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    (Original post by Black Water)
    Oh right. How are you finding it? Generally, I've learned to not leave all of your work till the last minute as it gets pretty bad then. Same thing applied for revision, you'd rather do some as you go along and not leave everything like a week before. Some people actually prefer this for some strange reason.
    I have a bit of a love/hate relationship with it! Course is extremely intense most of the time, but it does feel rewarding in lots of ways. Mostly I feel really prepared for the world of work and feel like I have tons to offer now. I've had fun along the way though when I can fit it in

    I think that's a valuable lesson to have learnt! I don't particularly enjoy the way I work, but it's something I've unfortunately become used to. The pressure drives me to work at my optimum. For projects, if I start something too far before a deadline I don't work well enough. I simply seem to think of better ideas under pressure.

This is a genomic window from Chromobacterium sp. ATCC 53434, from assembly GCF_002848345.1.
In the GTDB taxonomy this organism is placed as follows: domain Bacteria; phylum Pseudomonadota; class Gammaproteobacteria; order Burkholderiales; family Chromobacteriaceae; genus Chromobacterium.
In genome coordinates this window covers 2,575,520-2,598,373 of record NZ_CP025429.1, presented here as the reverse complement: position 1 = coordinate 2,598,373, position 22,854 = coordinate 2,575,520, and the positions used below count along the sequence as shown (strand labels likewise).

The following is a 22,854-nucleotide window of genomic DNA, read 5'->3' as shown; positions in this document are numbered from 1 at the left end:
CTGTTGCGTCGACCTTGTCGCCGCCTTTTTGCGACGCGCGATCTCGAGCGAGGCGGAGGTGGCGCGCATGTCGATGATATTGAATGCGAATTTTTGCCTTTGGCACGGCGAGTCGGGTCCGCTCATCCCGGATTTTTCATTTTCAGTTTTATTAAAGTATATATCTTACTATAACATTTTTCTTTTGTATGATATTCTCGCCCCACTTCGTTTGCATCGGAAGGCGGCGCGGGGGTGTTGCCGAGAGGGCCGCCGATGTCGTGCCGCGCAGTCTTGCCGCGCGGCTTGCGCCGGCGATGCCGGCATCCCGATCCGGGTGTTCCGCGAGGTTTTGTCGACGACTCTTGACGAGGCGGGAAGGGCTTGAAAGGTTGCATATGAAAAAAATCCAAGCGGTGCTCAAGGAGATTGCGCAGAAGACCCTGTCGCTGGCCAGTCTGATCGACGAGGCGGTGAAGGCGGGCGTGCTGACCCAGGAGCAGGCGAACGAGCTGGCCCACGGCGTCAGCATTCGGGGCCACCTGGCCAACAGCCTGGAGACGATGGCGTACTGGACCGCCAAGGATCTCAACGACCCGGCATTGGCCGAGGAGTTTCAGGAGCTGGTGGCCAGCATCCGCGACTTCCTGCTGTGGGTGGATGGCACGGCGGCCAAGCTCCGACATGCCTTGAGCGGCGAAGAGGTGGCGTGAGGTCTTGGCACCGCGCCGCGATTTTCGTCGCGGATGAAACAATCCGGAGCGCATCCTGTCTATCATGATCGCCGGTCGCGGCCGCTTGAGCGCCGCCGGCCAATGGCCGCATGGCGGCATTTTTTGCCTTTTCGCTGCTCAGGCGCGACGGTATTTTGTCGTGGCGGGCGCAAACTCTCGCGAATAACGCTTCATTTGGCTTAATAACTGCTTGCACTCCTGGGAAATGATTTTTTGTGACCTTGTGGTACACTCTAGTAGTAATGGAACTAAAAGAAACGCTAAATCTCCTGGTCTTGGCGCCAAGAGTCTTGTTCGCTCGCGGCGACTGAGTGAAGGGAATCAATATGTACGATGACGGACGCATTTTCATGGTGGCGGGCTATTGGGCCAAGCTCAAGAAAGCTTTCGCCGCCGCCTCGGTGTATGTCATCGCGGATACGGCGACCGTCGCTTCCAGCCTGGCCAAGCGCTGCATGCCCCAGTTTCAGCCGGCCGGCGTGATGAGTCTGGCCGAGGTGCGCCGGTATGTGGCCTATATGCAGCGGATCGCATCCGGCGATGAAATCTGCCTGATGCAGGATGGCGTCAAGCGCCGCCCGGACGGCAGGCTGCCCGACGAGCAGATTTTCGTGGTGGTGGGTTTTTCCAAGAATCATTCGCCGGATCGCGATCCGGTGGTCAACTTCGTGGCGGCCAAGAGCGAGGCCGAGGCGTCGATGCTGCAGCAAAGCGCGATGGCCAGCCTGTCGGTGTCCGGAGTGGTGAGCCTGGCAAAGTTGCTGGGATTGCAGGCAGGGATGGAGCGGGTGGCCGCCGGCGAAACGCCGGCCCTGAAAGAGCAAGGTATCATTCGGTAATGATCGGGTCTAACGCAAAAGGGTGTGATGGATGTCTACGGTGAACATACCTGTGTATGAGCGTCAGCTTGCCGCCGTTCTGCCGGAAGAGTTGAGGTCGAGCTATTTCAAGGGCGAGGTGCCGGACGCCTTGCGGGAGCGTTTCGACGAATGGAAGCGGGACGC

For exams, I've found that for me, early revision is a complete waste of time. I will forget all the intricate little details within 2 days of not supplying my brain with constant repetition. Its in those margins where the difference is made. As an extreme example, the pre-exam morning revision session is the difference between a 75% and 85%. Realistically my brain is only going to let me dedicate x hours to some given module, but the closer one of those hours is to the actual exam, the more valuable it will be. Revision more than 4 weeks away from an exam appears to get wasted in my situation.

    Doesn't the majority of Computer Science work consist of coursework and then some of it is exams?
    For a lot of courses I think thats the case. Mine is generally about 30% coursework per module and the rest exam, although this year its more than 50% coursework overall :heart:
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    (Original post by Jarred)
    I have a bit of a love/hate relationship with it! Course is extremely intense most of the time, but it does feel rewarding in lots of ways. Mostly I feel really prepared for the world of work and feel like I have tons to offer now. I've had fun along the way though when I can fit it in